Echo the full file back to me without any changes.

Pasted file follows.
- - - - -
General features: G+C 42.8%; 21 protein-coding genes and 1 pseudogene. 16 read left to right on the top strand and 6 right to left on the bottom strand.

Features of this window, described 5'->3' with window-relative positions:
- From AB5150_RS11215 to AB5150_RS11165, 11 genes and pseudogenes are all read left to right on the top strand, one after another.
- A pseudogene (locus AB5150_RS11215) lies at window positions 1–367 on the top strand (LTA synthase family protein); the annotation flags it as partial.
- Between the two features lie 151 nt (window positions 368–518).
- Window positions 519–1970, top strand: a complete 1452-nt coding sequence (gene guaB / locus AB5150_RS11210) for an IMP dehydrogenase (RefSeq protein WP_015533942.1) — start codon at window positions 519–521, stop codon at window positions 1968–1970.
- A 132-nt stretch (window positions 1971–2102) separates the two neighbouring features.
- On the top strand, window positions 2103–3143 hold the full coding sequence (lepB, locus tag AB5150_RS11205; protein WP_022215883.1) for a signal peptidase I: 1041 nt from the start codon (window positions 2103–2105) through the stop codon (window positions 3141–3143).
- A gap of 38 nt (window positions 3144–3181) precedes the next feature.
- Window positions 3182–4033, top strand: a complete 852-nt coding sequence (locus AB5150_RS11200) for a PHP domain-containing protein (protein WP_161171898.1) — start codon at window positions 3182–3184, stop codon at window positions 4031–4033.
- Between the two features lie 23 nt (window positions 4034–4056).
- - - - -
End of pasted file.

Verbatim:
General features: G+C 42.8%; 21 protein-coding genes and 1 pseudogene. 16 read left to right on the top strand and 6 right to left on the bottom strand.

Features of this window, described 5'->3' with window-relative positions:
- From AB5150_RS11215 to AB5150_RS11165, 11 genes and pseudogenes are all read left to right on the top strand, one after another.
- A pseudogene (locus AB5150_RS11215) lies at window positions 1–367 on the top strand (LTA synthase family protein); the annotation flags it as partial.
- Between the two features lie 151 nt (window positions 368–518).
- Window positions 519–1970, top strand: a complete 1452-nt coding sequence (gene guaB / locus AB5150_RS11210) for an IMP dehydrogenase (RefSeq protein WP_015533942.1) — start codon at window positions 519–521, stop codon at window positions 1968–1970.
- A 132-nt stretch (window positions 1971–2102) separates the two neighbouring features.
- On the top strand, window positions 2103–3143 hold the full coding sequence (lepB, locus tag AB5150_RS11205; protein WP_022215883.1) for a signal peptidase I: 1041 nt from the start codon (window positions 2103–2105) through the stop codon (window positions 3141–3143).
- A gap of 38 nt (window positions 3144–3181) precedes the next feature.
- Window positions 3182–4033, top strand: a complete 852-nt coding sequence (locus AB5150_RS11200) for a PHP domain-containing protein (protein WP_161171898.1) — start codon at window positions 3182–3184, stop codon at window positions 4031–4033.
- Between the two features lie 23 nt (window positions 4034–4056).